Over the last twenty years, there has been significant urban art and community cultural development activity around the world. These initiatives led the way in engaging more artists in urban development – with a relevance to place and community. Urban art has at times been the vehicle for strong political statement both on national and local issues, and as a mechanism through which local history can be told as a place-making tool.
In Australia over the last few years, governments at a state and local level have been active in the development of public art and cultural policy. In 2001 the Adelaide City Council adopted a new Public Art Policy and the Queensland Government has a 2% for art policy, Art Built-in.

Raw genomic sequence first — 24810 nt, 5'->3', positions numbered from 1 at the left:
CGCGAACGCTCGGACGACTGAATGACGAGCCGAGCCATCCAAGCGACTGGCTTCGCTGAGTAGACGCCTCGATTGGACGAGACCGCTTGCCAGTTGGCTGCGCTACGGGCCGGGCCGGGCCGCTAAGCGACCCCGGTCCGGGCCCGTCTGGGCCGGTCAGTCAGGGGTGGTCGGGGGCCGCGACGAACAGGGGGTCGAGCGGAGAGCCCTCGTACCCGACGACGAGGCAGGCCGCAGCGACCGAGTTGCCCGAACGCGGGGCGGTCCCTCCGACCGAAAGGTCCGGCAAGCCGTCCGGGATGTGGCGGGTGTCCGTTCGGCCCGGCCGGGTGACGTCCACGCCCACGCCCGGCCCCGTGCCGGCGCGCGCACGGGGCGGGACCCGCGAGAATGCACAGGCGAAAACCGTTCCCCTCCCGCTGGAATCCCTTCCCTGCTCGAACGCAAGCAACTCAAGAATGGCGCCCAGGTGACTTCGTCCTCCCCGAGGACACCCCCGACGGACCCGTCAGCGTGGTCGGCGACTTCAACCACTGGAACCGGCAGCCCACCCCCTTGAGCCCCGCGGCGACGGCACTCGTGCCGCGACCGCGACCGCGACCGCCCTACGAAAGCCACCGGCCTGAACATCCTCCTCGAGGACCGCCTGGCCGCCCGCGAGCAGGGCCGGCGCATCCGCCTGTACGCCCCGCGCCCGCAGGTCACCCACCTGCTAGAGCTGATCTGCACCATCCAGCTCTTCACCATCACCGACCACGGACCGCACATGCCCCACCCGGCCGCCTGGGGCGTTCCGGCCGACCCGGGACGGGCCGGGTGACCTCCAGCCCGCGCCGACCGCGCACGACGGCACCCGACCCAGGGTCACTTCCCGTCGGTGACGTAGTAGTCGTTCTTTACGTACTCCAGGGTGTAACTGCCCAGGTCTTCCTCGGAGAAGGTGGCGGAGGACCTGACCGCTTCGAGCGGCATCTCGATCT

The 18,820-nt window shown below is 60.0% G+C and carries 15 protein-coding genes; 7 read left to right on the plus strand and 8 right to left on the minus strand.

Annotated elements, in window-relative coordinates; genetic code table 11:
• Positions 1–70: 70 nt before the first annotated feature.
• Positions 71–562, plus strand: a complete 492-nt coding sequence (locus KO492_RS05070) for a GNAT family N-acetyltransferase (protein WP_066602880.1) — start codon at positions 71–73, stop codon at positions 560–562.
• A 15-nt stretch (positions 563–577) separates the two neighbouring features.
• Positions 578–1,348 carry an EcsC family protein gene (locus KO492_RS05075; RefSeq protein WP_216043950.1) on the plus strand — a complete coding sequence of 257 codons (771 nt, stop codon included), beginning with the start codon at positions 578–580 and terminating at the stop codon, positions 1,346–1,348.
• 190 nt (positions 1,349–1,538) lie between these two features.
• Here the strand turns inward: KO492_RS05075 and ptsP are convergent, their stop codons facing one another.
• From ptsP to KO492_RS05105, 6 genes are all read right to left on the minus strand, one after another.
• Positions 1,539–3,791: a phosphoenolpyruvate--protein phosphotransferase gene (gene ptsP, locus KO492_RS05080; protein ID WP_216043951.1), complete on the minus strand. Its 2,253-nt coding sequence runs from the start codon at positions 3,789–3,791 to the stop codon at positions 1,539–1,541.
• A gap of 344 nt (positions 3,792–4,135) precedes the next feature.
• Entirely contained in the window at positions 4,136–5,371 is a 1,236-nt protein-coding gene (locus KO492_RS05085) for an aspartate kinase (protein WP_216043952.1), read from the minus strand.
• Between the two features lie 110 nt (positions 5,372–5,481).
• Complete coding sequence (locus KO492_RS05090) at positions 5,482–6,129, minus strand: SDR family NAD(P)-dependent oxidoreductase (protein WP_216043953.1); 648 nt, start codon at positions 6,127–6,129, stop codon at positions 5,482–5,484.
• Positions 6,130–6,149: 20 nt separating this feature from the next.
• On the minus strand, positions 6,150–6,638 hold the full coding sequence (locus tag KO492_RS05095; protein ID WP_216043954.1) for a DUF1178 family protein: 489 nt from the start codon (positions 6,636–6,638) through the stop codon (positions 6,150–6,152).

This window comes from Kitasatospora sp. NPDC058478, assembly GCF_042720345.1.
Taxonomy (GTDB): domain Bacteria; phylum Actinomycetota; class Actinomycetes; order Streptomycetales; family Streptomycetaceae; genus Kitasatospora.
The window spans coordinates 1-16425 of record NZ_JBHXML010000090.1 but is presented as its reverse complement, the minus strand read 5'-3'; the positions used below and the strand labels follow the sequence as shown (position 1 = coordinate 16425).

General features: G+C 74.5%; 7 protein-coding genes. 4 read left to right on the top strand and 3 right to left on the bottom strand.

The next Urban Design Forum (No 64) will be guest-edited by Carol Atwell and Richard Brecknock. Both Carol and Richard have been active in promoting the role of culture in the built environment through policy, planning and projects. They will bring together a range of articles from practitioners and theorists from across the country to explore cultural planning and the integration of art in urban design projects by governments and the private sector.
If you would like to contribute, send the editors an email on email@example.com
Also in UDFQ 63: September 2003:
- Rob Cowan visiting Australia
- UD strengthened at RMIT University
- Urban Design a must for Kiwi Architecture students
- Who wants an Urban Design education?
- Urban designers – then and now
- A student perspective on outcomes
- MUDD at University of New South Wales
- Urbanism in SEQ
- MUD at Melbourne University
- Urban design at Sydney University
- The art of asking questions
- Urban design laboratory
- Urban Design Forum meets RMIT